Will they not, think you, hang themselves to-
Or ever, but in visors, show their faces?
This pert Berowne was out of countenance quite.
Ros. O! they were all in lamentable cases.
The king was weeping-ripe for a good word.
Prin. Berowne did swear himself out of all
Mar. Dumaine was at my service, and his
'No point,' quoth I: my servant straight was
Kath. Lord Longaville said, I came o'er his
And trow you what he call'd me?
Prin. Qualm, perhaps.
Kath. Yes, in good faith.
Prin. Go, sickness as thou art!
Ros. Well, better wits have worn plain statute-
But will you hear? the king is my love sworn.
Prin. And quick Berowne hath plighted faith
Kath. And Longaville was for my service born.
Mar. Dumaine is mine, as sure as bark on
Boyet. Madam, and pretty mistresses, give
Immediately they will again be here
In their own shapes; for it can never be
They will digest this harsh indignity.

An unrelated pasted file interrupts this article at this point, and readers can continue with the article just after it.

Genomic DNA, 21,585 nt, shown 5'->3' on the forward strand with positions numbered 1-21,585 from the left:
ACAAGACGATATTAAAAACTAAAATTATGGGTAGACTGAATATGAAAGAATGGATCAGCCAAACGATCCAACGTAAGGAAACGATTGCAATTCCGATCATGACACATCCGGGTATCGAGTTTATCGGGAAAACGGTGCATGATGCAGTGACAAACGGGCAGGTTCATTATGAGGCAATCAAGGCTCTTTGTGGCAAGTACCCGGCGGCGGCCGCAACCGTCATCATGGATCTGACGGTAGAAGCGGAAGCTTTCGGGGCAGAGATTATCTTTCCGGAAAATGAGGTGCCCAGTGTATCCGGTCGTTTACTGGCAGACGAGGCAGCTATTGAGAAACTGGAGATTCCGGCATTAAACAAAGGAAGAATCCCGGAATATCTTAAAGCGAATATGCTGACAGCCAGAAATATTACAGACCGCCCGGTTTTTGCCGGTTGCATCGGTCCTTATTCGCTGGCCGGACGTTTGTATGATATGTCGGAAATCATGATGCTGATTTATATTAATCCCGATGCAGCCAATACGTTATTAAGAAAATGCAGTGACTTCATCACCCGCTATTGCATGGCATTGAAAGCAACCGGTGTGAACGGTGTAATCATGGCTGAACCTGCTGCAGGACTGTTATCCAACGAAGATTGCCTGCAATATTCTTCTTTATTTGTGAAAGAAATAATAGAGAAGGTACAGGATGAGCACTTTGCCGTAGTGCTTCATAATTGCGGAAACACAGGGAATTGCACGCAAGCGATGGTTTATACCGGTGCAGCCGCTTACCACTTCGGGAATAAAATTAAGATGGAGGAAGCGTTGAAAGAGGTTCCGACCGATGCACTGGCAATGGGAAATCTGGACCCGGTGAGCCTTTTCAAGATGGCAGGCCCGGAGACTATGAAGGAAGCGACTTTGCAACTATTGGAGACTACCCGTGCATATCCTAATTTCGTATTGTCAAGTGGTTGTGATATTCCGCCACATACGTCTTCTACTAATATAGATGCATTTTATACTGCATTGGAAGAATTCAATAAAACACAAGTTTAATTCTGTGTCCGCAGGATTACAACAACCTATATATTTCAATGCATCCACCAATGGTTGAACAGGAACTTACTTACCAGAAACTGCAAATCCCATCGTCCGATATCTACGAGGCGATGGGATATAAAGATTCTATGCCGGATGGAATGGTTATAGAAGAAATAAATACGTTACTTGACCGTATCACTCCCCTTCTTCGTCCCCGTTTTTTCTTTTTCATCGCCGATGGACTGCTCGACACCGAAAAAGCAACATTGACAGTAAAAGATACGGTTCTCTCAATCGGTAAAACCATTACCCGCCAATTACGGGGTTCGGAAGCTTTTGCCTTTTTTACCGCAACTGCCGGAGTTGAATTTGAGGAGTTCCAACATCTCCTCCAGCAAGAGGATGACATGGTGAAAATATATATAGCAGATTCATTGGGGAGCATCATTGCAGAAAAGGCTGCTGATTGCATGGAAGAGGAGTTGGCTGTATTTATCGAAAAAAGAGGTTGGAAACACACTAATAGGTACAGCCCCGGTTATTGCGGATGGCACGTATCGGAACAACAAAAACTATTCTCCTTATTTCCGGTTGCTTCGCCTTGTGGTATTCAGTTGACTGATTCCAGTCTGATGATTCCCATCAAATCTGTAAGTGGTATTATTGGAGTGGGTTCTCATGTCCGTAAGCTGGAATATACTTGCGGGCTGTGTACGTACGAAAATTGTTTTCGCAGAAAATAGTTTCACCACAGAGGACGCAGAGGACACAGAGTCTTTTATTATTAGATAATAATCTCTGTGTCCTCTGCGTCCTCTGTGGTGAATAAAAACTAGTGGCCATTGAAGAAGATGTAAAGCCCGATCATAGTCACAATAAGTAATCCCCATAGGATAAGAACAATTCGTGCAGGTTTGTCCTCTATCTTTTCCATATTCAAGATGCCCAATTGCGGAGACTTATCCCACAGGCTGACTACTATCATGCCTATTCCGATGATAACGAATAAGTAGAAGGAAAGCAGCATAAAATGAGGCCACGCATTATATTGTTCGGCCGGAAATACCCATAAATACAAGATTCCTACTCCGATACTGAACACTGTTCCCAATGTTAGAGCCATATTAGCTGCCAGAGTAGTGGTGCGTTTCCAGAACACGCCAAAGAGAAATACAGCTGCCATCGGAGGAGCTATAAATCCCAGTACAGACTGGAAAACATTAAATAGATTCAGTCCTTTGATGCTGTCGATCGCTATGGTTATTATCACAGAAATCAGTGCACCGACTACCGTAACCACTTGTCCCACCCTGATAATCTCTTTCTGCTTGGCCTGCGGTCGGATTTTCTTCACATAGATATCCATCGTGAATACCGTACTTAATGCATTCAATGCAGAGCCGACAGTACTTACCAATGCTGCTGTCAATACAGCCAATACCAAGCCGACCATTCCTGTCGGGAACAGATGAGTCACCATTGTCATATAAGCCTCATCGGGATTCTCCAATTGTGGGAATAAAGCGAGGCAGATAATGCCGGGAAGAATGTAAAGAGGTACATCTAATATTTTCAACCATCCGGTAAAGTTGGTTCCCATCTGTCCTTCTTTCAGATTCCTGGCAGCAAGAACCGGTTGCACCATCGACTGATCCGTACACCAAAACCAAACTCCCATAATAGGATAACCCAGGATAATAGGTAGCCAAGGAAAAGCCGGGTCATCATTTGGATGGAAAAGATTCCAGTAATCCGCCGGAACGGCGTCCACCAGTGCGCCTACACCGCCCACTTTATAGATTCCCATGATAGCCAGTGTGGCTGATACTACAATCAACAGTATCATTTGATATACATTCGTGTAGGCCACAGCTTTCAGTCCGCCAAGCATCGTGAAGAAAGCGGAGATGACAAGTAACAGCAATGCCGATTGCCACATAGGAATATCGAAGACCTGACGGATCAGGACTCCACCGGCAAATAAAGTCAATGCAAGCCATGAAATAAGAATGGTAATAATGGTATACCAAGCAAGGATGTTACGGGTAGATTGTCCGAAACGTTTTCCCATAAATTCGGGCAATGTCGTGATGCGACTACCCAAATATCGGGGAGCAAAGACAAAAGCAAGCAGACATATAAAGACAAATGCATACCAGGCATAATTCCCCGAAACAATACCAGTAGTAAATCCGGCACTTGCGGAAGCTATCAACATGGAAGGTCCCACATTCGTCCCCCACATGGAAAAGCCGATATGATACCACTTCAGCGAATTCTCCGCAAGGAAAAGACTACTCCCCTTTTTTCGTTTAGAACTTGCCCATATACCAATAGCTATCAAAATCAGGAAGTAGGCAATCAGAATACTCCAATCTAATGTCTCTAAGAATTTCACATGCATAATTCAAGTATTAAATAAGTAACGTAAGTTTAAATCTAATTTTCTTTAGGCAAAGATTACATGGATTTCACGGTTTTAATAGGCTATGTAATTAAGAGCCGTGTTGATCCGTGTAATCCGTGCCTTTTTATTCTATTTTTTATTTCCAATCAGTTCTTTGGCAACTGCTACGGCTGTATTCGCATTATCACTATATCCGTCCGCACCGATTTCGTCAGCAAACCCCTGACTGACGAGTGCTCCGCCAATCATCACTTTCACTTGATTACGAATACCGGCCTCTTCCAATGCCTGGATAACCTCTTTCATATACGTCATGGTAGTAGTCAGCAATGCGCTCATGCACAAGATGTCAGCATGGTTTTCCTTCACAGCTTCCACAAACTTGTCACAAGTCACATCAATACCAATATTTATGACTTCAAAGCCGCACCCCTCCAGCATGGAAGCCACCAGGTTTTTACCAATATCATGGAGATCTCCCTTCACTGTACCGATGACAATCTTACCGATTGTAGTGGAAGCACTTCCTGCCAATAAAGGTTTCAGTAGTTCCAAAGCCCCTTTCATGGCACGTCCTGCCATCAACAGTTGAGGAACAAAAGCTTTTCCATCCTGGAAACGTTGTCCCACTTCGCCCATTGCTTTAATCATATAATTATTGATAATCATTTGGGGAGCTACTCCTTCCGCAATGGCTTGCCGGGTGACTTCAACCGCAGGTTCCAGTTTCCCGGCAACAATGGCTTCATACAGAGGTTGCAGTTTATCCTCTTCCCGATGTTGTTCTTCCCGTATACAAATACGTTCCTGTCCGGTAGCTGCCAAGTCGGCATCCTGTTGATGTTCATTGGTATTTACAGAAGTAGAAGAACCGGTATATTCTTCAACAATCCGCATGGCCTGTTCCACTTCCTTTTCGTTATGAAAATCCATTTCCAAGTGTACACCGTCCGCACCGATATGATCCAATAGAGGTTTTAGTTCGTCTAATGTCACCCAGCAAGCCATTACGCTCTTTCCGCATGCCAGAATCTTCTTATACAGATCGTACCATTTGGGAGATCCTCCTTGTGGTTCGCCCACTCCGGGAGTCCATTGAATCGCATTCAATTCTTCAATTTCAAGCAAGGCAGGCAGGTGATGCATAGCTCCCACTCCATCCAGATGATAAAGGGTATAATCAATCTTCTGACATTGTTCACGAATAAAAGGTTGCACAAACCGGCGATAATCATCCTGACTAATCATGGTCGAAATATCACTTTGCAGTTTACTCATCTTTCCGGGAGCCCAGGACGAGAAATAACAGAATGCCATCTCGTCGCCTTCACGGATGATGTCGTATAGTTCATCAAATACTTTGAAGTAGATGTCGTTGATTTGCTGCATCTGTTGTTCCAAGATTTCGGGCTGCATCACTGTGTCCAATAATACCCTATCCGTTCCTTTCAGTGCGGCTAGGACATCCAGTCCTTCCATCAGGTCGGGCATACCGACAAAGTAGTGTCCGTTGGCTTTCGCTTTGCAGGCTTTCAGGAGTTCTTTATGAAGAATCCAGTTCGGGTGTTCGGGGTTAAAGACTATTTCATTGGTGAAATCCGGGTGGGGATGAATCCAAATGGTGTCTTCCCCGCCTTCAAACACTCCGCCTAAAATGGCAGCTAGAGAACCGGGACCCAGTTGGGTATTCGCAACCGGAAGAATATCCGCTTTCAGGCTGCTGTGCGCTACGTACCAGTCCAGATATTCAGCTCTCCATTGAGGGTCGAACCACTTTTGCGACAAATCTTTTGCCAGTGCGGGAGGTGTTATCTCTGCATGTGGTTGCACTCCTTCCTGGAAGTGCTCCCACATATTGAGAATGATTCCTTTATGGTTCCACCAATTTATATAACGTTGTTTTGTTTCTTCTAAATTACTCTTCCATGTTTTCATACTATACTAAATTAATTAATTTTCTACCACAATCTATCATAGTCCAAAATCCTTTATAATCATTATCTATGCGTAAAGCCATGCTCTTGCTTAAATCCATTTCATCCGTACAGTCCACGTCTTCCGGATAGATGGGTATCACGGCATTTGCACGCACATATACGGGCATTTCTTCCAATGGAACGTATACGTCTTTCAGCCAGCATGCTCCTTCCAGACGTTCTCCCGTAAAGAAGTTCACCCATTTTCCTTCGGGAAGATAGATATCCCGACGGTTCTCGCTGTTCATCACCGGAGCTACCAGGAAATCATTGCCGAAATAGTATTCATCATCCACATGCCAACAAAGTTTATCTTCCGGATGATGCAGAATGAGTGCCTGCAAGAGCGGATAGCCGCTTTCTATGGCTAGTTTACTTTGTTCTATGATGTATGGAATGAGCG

Prin. Will they return?
Boyet. They will, they will. God knows;
And leap for joy, though they are lame with
Therefore change favours; and, when they re-
Blow like sweet roses in this summer air.
Prin. How blow? how blow? speak to be
Boyet. Fair ladies mask'd, are roses in their
Dismask'd, their damask sweet commixture
Are angels vailing clouds, or roses blown.
Prin. Avaunt perplexity! What shall we
If they return in their own shapes to woo?
Ros. Good madam, if by me you'll be advis'd,
Let's mock them still, as well known as disguis'd.
Let us complain to them what fools were here,
Disguis'd like Muscovites, in shapeless gear;